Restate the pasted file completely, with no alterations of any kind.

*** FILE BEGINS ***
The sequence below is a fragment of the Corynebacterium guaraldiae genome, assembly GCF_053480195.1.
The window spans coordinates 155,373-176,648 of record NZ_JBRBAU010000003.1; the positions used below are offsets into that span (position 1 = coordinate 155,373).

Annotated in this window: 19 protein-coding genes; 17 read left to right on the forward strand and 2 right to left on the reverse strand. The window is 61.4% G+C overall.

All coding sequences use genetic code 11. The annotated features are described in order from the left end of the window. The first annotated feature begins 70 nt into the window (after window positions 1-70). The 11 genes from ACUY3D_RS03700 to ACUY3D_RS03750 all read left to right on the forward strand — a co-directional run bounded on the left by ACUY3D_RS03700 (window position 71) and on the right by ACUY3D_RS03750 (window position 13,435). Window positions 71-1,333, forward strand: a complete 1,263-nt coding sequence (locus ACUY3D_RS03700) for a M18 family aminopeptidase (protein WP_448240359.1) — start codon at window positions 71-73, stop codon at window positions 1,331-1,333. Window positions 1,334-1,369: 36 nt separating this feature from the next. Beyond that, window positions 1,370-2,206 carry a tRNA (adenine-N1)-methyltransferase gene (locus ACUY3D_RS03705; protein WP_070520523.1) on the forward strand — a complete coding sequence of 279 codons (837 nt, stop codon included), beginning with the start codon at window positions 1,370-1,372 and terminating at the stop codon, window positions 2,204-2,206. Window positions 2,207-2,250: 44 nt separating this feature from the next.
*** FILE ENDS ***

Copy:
The sequence below is a fragment of the Corynebacterium guaraldiae genome, assembly GCF_053480195.1.
The window spans coordinates 155,373-176,648 of record NZ_JBRBAU010000003.1; the positions used below are offsets into that span (position 1 = coordinate 155,373).

Annotated in this window: 19 protein-coding genes; 17 read left to right on the forward strand and 2 right to left on the reverse strand. The window is 61.4% G+C overall.

All coding sequences use genetic code 11. The annotated features are described in order from the left end of the window. The first annotated feature begins 70 nt into the window (after window positions 1-70). The 11 genes from ACUY3D_RS03700 to ACUY3D_RS03750 all read left to right on the forward strand — a co-directional run bounded on the left by ACUY3D_RS03700 (window position 71) and on the right by ACUY3D_RS03750 (window position 13,435). Window positions 71-1,333, forward strand: a complete 1,263-nt coding sequence (locus ACUY3D_RS03700) for a M18 family aminopeptidase (protein WP_448240359.1) — start codon at window positions 71-73, stop codon at window positions 1,331-1,333. Window positions 1,334-1,369: 36 nt separating this feature from the next. Beyond that, window positions 1,370-2,206 carry a tRNA (adenine-N1)-methyltransferase gene (locus ACUY3D_RS03705; protein WP_070520523.1) on the forward strand — a complete coding sequence of 279 codons (837 nt, stop codon included), beginning with the start codon at window positions 1,370-1,372 and terminating at the stop codon, window positions 2,204-2,206. Window positions 2,207-2,250: 44 nt separating this feature from the next.